The spirit of Bull Connor is alive and well in Korea. Seoul is not Birmingham. Chun Doo Hwan isn't the George Wallace of the '60's. The snarling police dogs and firehoses shooting people down the streets have been supplanted here by blue-suited thugs trained to run, heads down, with their bodies packed together like spoons in a drawer. Their official unit used to be headed by Chun -- the National Security Guard. They're known as the "human wall."
And that human wall, running full tilt, is what assaulted Kim Dae Jung, his wife and a handful of American citizens trapped in a jetway corridor as they deplaned at Kimpo airport last Friday. It was quite a welcome. Obviously designed to cause bodily harm and physically wrest Kim from freedom, it achieved those two objectives.
Rep. Edward Feighan (D-Ohio), Pharis Harvey of Washington, and I were in front of the Kims and took the first hit. No direction, no word of warning was given. They swarmed around us, silently, and began to shove. We dug our heels in trying to maintain balance. Carrying two heavy suitcases and a purse, I was shoved against the wall and four men, in turn, threw their bodies against mine. None touched our faces -- they battered us from shoulders to legs -- although one of my hands, clutching a suitcase, was smashed against the wall by a well-aimed knee.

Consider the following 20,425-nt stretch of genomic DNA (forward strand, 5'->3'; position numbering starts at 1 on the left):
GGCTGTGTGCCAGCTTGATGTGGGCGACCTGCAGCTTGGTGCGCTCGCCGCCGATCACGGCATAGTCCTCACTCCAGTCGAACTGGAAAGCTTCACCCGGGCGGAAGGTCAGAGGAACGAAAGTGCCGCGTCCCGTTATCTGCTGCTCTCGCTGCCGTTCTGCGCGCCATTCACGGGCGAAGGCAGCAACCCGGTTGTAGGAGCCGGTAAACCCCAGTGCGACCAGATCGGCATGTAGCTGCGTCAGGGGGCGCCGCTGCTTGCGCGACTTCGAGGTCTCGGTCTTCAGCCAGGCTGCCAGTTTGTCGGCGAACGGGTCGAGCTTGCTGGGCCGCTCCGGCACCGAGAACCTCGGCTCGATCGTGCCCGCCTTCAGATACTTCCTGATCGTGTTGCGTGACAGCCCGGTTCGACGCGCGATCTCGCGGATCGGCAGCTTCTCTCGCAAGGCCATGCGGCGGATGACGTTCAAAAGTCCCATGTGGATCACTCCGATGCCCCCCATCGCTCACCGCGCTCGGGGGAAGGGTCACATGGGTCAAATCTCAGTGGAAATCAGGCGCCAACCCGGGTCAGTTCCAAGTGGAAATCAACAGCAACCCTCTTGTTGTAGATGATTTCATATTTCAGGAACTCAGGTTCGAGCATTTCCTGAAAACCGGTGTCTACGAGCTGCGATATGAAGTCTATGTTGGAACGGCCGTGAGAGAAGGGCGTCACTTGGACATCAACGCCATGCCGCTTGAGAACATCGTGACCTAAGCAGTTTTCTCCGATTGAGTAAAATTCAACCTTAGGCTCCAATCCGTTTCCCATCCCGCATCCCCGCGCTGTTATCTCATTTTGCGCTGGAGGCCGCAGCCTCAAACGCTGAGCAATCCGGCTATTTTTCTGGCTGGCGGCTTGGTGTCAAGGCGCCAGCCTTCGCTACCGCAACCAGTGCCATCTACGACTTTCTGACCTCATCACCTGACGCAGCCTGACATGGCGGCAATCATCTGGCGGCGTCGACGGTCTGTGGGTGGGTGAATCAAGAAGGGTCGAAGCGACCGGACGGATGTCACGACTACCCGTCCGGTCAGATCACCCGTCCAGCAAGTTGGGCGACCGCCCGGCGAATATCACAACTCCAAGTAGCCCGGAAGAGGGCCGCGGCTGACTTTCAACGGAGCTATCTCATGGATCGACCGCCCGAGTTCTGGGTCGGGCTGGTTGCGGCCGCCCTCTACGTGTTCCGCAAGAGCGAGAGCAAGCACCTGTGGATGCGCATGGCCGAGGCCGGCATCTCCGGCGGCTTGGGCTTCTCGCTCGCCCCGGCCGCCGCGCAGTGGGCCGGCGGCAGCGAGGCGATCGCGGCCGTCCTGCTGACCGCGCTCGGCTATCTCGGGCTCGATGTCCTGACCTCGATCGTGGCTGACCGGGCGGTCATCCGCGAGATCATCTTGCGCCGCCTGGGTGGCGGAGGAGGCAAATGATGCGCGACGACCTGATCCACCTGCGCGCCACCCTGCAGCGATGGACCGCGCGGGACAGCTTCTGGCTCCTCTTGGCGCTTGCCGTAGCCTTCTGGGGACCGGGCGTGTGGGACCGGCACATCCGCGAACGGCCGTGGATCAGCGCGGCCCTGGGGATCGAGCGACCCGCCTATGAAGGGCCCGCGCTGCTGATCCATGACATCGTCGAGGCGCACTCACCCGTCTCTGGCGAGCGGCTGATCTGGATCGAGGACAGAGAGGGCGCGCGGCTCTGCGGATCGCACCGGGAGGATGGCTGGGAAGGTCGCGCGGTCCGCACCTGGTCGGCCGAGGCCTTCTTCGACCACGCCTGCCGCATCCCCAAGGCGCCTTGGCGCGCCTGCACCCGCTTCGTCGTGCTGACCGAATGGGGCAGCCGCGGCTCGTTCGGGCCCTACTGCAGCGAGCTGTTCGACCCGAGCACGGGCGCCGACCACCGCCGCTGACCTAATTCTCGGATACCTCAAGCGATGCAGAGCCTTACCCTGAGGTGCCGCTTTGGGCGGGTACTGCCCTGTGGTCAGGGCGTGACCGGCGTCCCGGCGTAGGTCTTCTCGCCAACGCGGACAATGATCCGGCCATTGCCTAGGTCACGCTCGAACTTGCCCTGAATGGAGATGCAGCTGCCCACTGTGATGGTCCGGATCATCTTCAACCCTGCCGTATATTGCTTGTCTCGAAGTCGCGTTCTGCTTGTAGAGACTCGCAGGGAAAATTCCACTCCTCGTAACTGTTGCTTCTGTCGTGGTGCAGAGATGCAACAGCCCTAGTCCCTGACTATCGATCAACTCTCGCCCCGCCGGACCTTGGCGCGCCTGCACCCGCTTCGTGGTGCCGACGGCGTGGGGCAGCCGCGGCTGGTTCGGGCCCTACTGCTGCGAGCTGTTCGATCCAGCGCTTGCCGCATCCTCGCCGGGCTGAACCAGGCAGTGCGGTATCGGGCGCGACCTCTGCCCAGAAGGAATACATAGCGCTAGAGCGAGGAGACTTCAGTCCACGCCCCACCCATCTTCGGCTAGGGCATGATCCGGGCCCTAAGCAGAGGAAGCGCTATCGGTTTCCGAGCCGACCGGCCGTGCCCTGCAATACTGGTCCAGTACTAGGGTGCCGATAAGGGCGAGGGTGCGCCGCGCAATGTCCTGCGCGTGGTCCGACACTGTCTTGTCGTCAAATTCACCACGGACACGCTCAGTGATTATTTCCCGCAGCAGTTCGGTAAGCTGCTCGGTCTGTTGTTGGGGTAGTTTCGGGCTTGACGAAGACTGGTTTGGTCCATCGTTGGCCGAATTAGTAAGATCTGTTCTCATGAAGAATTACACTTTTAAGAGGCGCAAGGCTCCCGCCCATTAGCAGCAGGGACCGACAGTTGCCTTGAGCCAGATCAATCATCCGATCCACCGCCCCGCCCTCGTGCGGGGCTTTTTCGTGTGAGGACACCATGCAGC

Immediately behind us, the Kims, Song Sun Keun, of San Francisco, Rep. Thomas M. Foglietta (D-Pa.) and former Ambassador to El Salvador Robert E. White were getting similar treatment. We were gang-rushed out of the chute and into a large empty corridor toward a waiting elevator.
The human wall regrouped, using a building wall, the elevator and their bodies to complete a closed circle. Three to six deep, arms linked, like a ball of ants in a flood, the well rehearsed and impassive men surrounded Foglietta, who was pressed against Kim's back with a protective arm around Kim's chest. Ambassador white had his arm linked with Kim's. Song was also at Kim's back. They were confronted by a man in a brown suit -- a representative, I was later told, of the Korean CIA. Mrs. Kim who is tiny and physically frail was not visible.